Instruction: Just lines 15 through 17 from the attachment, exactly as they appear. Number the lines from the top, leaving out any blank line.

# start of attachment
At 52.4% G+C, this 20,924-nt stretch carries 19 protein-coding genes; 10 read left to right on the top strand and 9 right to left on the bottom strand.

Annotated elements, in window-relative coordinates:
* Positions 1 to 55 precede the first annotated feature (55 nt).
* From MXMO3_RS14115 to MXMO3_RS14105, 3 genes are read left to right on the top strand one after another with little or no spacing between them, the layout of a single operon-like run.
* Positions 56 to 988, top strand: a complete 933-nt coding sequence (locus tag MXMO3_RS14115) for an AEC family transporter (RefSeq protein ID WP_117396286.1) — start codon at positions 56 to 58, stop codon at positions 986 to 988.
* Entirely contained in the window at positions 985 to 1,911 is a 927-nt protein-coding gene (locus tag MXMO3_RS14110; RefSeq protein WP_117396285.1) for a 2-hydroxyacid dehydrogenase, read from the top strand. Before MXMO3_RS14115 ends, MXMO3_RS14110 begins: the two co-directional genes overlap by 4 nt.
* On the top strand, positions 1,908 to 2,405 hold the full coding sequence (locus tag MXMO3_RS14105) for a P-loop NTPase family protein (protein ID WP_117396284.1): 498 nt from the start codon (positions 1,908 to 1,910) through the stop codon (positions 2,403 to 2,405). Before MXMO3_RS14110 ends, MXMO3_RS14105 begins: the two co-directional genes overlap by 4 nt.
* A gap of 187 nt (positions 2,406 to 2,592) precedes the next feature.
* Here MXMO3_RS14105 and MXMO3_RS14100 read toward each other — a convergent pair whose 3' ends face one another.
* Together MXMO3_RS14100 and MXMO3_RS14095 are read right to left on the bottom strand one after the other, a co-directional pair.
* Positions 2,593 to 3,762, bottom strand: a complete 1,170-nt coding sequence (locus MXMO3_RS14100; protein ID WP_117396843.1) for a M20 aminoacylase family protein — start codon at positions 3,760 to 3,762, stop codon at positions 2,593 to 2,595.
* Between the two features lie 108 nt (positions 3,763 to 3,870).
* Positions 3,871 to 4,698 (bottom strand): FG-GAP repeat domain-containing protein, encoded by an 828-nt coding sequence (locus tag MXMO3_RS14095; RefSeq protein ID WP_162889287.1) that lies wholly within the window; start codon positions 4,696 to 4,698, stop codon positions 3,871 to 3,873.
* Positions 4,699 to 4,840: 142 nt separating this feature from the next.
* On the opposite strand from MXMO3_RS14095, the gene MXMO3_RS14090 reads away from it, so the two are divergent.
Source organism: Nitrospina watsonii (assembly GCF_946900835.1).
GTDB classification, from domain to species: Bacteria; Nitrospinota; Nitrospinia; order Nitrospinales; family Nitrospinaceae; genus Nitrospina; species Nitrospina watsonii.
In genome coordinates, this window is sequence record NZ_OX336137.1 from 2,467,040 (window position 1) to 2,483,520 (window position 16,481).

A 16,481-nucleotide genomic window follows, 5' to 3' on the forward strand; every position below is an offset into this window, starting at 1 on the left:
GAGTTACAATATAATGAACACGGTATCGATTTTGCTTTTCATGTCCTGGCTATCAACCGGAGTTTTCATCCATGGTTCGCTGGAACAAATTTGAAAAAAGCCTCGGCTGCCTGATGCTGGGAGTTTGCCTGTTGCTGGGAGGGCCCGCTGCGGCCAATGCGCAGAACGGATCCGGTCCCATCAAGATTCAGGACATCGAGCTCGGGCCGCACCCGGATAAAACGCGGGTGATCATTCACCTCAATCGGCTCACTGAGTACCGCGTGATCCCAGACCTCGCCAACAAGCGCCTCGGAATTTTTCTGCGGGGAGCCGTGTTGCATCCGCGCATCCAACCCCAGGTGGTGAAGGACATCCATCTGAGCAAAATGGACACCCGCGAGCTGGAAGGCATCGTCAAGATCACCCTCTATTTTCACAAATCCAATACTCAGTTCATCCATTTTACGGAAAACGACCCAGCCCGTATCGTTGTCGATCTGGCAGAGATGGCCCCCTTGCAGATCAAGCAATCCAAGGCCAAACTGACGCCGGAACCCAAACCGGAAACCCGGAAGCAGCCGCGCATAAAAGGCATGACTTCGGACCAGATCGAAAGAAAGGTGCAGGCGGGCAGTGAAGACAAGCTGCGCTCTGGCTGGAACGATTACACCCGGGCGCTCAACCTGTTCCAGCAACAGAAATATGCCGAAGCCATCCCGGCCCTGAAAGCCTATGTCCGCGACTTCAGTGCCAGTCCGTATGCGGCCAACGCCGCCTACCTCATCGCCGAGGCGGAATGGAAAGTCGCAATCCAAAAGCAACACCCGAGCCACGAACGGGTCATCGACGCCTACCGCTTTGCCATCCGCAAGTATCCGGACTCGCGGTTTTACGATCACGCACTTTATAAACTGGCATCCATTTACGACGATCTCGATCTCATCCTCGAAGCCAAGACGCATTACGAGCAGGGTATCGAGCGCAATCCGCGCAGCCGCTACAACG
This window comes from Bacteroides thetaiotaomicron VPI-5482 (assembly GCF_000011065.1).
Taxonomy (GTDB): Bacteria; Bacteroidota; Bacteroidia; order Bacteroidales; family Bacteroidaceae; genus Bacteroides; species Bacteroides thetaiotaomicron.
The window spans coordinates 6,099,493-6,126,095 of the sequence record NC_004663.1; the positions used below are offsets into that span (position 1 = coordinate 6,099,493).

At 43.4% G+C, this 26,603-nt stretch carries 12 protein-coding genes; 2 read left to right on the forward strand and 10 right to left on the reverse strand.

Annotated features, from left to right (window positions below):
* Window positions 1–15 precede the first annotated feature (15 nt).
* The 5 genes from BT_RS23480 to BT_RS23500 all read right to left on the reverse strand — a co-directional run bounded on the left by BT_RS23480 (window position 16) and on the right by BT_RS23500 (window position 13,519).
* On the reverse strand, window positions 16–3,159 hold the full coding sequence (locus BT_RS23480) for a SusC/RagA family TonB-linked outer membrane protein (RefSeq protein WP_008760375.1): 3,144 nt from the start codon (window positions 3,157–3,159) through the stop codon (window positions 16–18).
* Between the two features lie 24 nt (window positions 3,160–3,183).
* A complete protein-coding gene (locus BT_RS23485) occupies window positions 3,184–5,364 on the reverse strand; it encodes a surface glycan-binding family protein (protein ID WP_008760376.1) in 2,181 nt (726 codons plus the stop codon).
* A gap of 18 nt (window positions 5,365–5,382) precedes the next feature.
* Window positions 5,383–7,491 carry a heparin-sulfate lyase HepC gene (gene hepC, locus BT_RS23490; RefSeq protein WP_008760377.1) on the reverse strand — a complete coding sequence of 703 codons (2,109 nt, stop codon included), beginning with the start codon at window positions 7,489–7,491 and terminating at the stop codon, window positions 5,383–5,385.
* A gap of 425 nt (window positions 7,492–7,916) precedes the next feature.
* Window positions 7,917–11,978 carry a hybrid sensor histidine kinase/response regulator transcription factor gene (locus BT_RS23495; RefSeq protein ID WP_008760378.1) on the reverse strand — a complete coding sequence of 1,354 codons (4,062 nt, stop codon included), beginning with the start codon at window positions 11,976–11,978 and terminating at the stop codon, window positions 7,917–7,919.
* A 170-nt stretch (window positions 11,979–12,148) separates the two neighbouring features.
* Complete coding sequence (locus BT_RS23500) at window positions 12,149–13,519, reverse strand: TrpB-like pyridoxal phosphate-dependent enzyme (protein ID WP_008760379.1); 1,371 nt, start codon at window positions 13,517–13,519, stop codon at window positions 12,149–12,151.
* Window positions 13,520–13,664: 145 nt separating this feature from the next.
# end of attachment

* On the opposite strand from MXMO3_RS14095, the gene MXMO3_RS14090 reads away from it, so the two are divergent.
Source organism: Nitrospina watsonii (assembly GCF_946900835.1).
GTDB classification, from domain to species: Bacteria; Nitrospinota; Nitrospinia; order Nitrospinales; family Nitrospinaceae; genus Nitrospina; species Nitrospina watsonii.